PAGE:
No Matter Who Wins California’s Redrawn 30th District, Credit Unions Lose a Supporter
Redistricting in California has guaranteed that no matter who wins the Golden State’s 30th congressional district, credit unions will lose a supporter.
The June 5 primary between rhyming Democratic Representatives Brad Sherman and Howard Berman probably won’t decide who will be on the November ballot, because under California’s new “top-two primary” rules, the two highest vote-getters will advance to the general election, regardless of party.
In Southern California’s San Fernando Valley, a traditionally Democratic district, it’s likely the two will receive the most votes.
Sherman is arguably the stronger credit union supporter. He has long been a champion of supplemental capital, most recently introducing the Capital Access for Small Businesses and Jobs Act, H.R. 3993, in February.
Sherman has also been supportive of efforts to increase the member business lending cap, signing on as a co-sponsor of H.R. 1418, the House version of MBL legislation, and has pledged to help preserve credit unions’ tax exempt status.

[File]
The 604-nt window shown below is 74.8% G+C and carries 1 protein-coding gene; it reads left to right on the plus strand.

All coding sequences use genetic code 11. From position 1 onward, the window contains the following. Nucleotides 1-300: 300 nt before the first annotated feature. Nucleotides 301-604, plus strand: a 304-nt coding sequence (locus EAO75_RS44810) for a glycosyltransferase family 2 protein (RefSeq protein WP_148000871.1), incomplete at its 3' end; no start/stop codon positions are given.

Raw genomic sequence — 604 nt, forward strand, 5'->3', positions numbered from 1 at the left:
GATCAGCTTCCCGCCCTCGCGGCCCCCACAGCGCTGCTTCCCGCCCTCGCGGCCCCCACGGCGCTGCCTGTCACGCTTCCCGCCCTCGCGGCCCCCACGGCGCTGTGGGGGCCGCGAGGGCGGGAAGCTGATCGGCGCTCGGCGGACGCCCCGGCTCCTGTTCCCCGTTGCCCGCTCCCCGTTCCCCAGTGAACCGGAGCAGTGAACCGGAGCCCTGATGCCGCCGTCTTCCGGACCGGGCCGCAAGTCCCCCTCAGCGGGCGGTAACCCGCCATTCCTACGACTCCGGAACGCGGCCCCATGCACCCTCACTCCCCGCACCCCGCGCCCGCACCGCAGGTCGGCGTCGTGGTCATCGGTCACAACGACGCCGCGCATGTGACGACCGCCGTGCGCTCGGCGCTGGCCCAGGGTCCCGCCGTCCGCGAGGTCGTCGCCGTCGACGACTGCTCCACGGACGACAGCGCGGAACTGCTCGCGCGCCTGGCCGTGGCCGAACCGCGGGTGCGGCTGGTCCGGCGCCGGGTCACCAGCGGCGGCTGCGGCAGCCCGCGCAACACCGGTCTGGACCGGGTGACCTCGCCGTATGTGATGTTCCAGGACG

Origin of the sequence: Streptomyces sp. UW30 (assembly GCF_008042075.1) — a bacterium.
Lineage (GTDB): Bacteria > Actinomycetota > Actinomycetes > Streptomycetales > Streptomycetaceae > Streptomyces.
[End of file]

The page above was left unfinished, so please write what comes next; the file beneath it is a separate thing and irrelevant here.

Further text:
Berman, who has served in the House for nearly 30 years, has also shown moderate credit union support. He is a co-sponsor of H.R. 1418, and was a co-sponsor of CURIA in 2007. However, he has not pledged support for H.R. 3993.
Neither lawmaker is a co-sponsor of H.R. 3461, the Financial Institutions Examination Fairness and Reform Act.
Sherman is considered the superior campaigner, but a relative outsider in Washington compared to Berman, who is the Ranking Member on the House Foreign Affairs Committee. It was Berman who reportedly met President Barack Obama at the Burbank airport in April and shared a ride to George Clooney’s house for a campaign fundraiser.
Washington publication Politico, which recently covered the race, compared the two by likening Berman to the Hollywood establishment Oscar, while designating Sherman as the People’s Choice Award.
Despite the high-profile connections, pundits note that Sherman has more support among the bread-and-butter voters in the Valley, and is likely to win the primary. Sherman’s campaign released a poll in early April that showed him holding a 52% to 25% lead over Berman. However, Berman may draw more independent and conservative voters in November.